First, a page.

ISSUE: Whether or not petitioner is an incorporated instrumentality of the national government and is, therefore, exempt from payment of real property tax under sections 234(a) and 133(o) of Republic Act 7160 or the Local Government Code vis-à-vis Manila International Airport Authority v. Court of Appeals. HELD: Yes it is a Government Instrumentality. However, it is not a GOCC. When the law vests in a government instrumentality corporate powers, the instrumentality does not necessarily become a corporation. Unless the government instrumentality is organized as a stock or non-stock corporation, it remains a government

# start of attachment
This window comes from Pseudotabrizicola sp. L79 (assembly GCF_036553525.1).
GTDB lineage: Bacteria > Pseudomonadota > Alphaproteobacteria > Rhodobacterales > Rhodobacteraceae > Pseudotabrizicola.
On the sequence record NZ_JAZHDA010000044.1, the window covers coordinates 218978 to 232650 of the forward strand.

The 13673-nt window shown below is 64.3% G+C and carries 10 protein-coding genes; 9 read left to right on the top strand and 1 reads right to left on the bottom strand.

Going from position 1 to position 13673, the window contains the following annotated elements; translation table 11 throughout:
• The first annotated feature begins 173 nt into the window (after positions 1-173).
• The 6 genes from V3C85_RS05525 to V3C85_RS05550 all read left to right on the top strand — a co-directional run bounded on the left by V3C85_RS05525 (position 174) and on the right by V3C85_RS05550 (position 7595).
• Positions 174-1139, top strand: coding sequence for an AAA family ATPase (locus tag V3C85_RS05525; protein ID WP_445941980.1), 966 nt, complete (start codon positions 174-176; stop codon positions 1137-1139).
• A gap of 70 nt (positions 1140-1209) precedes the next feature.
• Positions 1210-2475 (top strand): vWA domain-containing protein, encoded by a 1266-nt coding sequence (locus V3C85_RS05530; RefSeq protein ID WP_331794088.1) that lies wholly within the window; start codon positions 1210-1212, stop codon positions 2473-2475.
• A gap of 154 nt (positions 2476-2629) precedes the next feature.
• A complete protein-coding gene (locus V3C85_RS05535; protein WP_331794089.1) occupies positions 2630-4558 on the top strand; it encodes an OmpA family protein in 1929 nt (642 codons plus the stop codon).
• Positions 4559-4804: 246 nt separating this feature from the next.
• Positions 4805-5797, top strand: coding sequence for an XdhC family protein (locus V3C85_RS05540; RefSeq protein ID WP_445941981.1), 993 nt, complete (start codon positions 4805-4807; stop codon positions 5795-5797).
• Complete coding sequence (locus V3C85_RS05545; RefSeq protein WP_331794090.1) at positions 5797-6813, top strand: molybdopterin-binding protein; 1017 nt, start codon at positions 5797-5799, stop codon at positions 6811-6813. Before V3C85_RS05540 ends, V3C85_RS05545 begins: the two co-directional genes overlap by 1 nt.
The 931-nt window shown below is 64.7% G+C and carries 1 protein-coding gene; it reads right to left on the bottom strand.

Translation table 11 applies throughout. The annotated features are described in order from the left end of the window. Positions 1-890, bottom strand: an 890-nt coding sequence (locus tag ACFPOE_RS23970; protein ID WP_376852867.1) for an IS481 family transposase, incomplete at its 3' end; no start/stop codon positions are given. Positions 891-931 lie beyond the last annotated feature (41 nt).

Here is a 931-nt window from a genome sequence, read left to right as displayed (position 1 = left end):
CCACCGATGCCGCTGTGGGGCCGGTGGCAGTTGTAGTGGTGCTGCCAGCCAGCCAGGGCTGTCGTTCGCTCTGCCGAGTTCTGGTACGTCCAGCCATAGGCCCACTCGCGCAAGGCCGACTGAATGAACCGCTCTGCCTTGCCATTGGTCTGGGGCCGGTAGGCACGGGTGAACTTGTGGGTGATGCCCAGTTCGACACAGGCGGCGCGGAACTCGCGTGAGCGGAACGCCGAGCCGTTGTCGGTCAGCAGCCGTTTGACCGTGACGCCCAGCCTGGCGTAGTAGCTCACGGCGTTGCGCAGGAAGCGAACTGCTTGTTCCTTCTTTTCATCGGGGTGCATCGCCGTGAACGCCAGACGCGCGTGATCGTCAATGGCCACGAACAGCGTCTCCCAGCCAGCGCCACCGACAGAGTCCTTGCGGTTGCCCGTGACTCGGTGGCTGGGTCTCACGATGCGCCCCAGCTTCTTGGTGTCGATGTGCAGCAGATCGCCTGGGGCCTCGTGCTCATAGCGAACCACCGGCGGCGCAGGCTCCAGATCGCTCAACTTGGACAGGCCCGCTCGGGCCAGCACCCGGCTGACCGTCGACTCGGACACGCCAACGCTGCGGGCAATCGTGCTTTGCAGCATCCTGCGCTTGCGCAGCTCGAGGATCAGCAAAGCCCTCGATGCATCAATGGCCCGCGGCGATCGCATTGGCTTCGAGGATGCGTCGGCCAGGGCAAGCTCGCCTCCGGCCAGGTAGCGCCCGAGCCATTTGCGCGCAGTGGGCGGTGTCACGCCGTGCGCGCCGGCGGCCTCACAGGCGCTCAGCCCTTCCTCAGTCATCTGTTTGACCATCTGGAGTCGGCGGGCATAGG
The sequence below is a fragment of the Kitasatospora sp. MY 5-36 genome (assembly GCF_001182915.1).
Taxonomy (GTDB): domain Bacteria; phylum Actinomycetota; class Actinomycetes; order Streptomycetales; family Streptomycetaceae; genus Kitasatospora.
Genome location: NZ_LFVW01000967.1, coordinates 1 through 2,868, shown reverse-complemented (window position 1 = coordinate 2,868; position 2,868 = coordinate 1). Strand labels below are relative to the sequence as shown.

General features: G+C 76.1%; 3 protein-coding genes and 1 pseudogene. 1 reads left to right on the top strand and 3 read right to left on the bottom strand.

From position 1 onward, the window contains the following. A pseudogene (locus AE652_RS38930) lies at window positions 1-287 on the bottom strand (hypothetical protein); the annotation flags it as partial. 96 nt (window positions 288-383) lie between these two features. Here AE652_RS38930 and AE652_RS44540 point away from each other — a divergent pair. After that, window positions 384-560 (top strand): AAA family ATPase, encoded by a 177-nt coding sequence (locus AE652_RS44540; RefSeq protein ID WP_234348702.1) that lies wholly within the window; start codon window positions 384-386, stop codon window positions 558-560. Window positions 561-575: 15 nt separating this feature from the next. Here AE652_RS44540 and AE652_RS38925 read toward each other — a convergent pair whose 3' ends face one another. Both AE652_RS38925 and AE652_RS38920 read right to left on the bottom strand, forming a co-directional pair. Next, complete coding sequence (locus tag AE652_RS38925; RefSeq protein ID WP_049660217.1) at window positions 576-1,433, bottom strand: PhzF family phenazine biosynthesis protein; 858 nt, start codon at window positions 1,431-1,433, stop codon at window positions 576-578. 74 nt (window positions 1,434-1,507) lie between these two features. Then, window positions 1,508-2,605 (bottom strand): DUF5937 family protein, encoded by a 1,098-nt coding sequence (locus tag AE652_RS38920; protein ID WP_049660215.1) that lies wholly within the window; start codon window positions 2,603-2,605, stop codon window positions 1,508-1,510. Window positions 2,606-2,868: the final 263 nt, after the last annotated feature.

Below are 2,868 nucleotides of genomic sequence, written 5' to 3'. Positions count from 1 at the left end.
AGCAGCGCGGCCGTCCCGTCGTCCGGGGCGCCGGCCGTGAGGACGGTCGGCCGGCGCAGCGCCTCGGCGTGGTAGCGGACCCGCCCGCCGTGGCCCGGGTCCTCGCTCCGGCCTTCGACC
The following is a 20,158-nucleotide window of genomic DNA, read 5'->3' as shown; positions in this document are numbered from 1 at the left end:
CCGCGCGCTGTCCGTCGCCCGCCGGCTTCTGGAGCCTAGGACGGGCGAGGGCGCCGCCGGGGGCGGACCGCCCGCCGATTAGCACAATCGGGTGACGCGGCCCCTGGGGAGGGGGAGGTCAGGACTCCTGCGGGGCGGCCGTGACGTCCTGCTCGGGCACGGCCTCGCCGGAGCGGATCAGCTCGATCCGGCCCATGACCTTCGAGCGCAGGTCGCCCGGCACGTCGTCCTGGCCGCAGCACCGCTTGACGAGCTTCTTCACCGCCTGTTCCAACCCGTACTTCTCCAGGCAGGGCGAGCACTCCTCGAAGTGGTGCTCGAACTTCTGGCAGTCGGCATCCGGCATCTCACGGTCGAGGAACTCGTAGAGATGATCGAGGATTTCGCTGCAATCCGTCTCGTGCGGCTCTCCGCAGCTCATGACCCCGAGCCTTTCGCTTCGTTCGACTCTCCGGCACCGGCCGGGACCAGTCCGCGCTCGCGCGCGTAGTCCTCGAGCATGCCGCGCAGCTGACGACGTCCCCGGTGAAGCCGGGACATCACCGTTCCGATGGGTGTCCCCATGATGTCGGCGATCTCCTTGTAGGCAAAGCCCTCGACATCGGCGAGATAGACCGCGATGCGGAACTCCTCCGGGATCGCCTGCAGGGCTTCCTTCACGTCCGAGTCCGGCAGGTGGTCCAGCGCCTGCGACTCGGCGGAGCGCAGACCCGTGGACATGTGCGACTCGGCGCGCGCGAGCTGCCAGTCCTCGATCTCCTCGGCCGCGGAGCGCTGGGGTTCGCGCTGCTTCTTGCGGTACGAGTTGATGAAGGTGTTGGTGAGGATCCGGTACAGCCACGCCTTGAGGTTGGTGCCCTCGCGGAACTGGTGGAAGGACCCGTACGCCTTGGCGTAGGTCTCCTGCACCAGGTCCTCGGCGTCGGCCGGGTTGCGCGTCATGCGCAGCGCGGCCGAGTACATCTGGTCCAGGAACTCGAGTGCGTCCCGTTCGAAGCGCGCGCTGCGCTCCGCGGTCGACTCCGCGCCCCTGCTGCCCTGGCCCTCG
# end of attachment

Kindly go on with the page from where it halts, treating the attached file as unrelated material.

instrumentality exercising not only governmental but also corporate powers. Introductory Provisions of the Administrative Code of 1987 defines a GOCC as any agency organized as a stock or non-stock corporation, vested with functions relating to public needs whether governmental or proprietary in nature, and owned by the Government directly or through its instrumentalities either wholly, or, where applicable as in the case of stock corporations, to the extent of at least fifty-one (51) percent of its capital stock: x x x. From the above definitions, it is clear that a GOCC must be "organized as a stock or non-stock corporation" while an instrumentality is vested by law with corporate powers. Likewise, when the law makes a government instrumentality operationally autonomous, the instrumentality remains part of the National Government machinery although not integrated with the department framework. Many government instrumentalities are vested with corporate powers but they do not become stock or non-stock corporations, which is a necessary condition before an agency or instrumentality is deemed a GOCC. The fundamental provision above authorizes Congress to create GOCCs through special charters on two conditions: 1) the GOCC must be established for the common good; and 2) the GOCC must meet the test of economic viability. In this case, PRA may have passed the first condition of common good but failed the second one - economic viability. Undoubtedly, the purpose behind the creation of PRA was not for economic or commercial activities. Neither was it created to compete in the market place considering that there were no other competing reclamation companies being operated by the private sector. Further, when local governments invoke the power to tax on national government instrumentalities, such power is construed strictly against local governments. The rule is that a tax is never presumed and there must be clear language in the law imposing the tax. Any doubt whether a person, article or activity is taxable is resolved against taxation. This rule applies with greater force when local governments seek to tax national government instrumentalities. Another rule is that a tax exemption is strictly construed against the taxpayer claiming the exemption. However, when Congress grants an exemption to a national government instrumentality from local taxation, such exemption is construed liberally in favor of the national government instrumentality.